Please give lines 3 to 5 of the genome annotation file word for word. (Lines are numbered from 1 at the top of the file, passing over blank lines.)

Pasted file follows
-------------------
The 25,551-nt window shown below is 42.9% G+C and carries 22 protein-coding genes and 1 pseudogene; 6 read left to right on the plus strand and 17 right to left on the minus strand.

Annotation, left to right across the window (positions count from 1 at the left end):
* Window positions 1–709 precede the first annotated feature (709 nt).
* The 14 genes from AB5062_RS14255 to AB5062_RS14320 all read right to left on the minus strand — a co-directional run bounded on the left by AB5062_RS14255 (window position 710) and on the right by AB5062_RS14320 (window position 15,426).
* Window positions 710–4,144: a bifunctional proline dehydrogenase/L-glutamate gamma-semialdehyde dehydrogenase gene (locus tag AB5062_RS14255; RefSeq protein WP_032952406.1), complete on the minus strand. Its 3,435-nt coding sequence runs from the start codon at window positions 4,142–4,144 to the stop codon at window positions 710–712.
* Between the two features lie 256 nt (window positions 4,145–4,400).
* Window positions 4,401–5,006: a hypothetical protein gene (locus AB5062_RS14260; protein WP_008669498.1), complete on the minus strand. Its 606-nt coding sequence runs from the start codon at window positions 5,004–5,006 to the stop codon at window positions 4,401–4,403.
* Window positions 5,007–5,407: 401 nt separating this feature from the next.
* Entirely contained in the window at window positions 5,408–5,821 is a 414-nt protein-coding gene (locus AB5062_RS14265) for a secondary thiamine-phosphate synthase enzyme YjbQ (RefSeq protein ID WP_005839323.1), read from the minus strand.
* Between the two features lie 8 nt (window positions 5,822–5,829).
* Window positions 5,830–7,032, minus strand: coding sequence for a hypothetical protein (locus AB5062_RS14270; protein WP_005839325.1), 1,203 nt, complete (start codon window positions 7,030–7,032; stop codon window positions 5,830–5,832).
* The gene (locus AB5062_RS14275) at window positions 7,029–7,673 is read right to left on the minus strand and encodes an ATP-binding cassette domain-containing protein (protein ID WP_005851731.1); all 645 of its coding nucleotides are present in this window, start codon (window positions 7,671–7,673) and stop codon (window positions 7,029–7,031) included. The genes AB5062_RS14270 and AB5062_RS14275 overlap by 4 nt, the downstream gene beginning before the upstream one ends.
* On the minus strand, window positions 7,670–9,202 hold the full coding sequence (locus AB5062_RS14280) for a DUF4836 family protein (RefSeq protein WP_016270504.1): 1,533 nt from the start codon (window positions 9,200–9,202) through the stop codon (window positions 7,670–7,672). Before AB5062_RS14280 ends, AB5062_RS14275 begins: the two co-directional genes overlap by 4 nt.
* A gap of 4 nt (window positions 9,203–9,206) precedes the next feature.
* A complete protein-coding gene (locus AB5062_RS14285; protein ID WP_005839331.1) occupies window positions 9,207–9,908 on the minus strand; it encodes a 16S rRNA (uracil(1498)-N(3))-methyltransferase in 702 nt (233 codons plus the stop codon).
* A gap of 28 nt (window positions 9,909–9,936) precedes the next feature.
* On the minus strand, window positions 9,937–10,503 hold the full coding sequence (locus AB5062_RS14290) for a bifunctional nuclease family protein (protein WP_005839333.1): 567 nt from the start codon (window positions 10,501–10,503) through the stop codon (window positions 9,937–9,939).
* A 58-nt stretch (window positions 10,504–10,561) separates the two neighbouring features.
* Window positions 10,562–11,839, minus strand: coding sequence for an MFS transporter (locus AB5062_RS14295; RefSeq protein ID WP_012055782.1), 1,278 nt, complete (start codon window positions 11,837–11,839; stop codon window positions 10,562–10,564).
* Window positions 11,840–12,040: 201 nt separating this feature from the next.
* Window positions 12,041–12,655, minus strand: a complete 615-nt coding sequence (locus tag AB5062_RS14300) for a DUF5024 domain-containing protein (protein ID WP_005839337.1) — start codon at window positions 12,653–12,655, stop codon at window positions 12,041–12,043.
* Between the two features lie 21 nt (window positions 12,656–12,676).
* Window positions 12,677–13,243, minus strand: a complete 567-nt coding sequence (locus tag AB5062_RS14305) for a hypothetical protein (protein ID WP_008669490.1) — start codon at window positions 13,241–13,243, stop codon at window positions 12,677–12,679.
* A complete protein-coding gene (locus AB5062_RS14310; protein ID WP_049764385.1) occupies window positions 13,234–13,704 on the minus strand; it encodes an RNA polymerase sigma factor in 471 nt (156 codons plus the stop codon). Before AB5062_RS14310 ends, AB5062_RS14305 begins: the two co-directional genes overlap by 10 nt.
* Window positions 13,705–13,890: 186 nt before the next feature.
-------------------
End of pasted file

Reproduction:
* Window positions 1–709 precede the first annotated feature (709 nt).
* The 14 genes from AB5062_RS14255 to AB5062_RS14320 all read right to left on the minus strand — a co-directional run bounded on the left by AB5062_RS14255 (window position 710) and on the right by AB5062_RS14320 (window position 15,426).
* Window positions 710–4,144: a bifunctional proline dehydrogenase/L-glutamate gamma-semialdehyde dehydrogenase gene (locus tag AB5062_RS14255; RefSeq protein WP_032952406.1), complete on the minus strand. Its 3,435-nt coding sequence runs from the start codon at window positions 4,142–4,144 to the stop codon at window positions 710–712.